The government is developing a roadmap to be fully open to international tourists by June 2022. A pilot program for fully vaccinated international visitors to Phu Quoc Island will be carried out in November 2021, before reopening Nha Trang, Ha Long, Hoi An, and Dalat in December.


                Indonesia, Southeast Asia’s largest economy, is expected to grow by 4.5% in the third quarter of 2021, much lower than the 7.07% growth of the second quarter. Indonesia’s finance minister stated that domestic demand had improved since the second week of August as restrictions relaxed. Exports from Indonesia, the world’s largest exporter of thermal coal and palm oil, also spiked as prices reached a record high. The new official forecast for the annual GDP in 2021 is at 4%.

                The Indonesian Investment Ministry disclosed that the rate of foreign investment in Indonesia in the third quarter of 2021 decreased by 2.8% quarter-to-quarter, but increased by 3.7% year-on-year (YoY). With 13% of total foreign investment, the housing sector, industrial estates, and offices received the most attention. The transportation, warehouse, and telecommunications sectors received around 12.3%. The government is targeting 900 trillion rupiahs in total investment in 2021. By September, Indonesia has reached 73.3% of the target.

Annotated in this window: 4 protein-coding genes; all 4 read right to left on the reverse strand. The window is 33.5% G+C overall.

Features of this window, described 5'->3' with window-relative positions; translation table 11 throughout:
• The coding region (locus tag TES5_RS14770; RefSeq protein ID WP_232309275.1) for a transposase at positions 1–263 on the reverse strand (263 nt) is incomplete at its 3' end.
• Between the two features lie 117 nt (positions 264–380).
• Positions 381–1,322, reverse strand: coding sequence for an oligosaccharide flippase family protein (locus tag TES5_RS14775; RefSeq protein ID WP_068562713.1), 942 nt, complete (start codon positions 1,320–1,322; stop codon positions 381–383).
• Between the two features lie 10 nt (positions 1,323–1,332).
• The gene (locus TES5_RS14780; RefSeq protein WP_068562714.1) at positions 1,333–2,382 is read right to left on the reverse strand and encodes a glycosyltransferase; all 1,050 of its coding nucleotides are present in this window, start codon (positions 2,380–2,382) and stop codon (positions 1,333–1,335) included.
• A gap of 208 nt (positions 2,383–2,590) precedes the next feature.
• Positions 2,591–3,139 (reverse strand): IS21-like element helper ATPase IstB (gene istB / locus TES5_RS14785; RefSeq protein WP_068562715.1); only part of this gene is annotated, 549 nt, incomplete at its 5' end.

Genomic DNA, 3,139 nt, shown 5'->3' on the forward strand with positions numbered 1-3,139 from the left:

Indonesia is bracing itself for the year-end holidays, as nearly 20 million people are forecasted to travel to Java and Bali. The government has implemented several protocols for reopening tourist sites and hospitality services.


                Capital Economics projected an uptick in the Philippines’ GDP in the third quarter of 2021 from the second one. The second-quarter GDP was equivalent to an 11.8% growth YoY. Capital Economics also expects the fourth-quarter GDP to grow by over 4% compared to the third-quarter result and the annual GDP to grow 4.5% in 2021. The government set a target of 4-5% growth this year.